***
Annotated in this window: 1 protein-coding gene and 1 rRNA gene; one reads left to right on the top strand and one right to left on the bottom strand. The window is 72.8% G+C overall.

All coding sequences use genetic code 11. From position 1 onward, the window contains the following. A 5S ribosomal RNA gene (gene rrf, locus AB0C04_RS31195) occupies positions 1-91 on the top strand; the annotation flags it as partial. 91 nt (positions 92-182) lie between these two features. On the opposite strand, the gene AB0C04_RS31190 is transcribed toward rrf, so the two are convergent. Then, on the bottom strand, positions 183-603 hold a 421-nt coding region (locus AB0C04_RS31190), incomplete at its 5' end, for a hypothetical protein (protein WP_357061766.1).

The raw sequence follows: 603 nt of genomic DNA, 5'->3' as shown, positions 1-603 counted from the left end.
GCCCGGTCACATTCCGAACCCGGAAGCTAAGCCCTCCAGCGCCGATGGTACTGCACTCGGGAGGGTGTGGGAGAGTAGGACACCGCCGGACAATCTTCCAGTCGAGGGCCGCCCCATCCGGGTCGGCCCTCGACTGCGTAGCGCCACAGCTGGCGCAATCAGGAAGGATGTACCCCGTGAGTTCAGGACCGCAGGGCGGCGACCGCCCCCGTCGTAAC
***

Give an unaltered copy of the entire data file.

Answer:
Annotated in this window: 1 protein-coding gene and 1 rRNA gene; one reads left to right on the top strand and one right to left on the bottom strand. The window is 72.8% G+C overall.

All coding sequences use genetic code 11. From position 1 onward, the window contains the following. A 5S ribosomal RNA gene (gene rrf, locus AB0C04_RS31195) occupies positions 1-91 on the top strand; the annotation flags it as partial. 91 nt (positions 92-182) lie between these two features. On the opposite strand, the gene AB0C04_RS31190 is transcribed toward rrf, so the two are convergent. Then, on the bottom strand, positions 183-603 hold a 421-nt coding region (locus AB0C04_RS31190), incomplete at its 5' end, for a hypothetical protein (protein WP_357061766.1).

The raw sequence follows: 603 nt of genomic DNA, 5'->3' as shown, positions 1-603 counted from the left end.
GCCCGGTCACATTCCGAACCCGGAAGCTAAGCCCTCCAGCGCCGATGGTACTGCACTCGGGAGGGTGTGGGAGAGTAGGACACCGCCGGACAATCTTCCAGTCGAGGGCCGCCCCATCCGGGTCGGCCCTCGACTGCGTAGCGCCACAGCTGGCGCAATCAGGAAGGATGTACCCCGTGAGTTCAGGACCGCAGGGCGGCGACCGCCCCCGTCGTAAC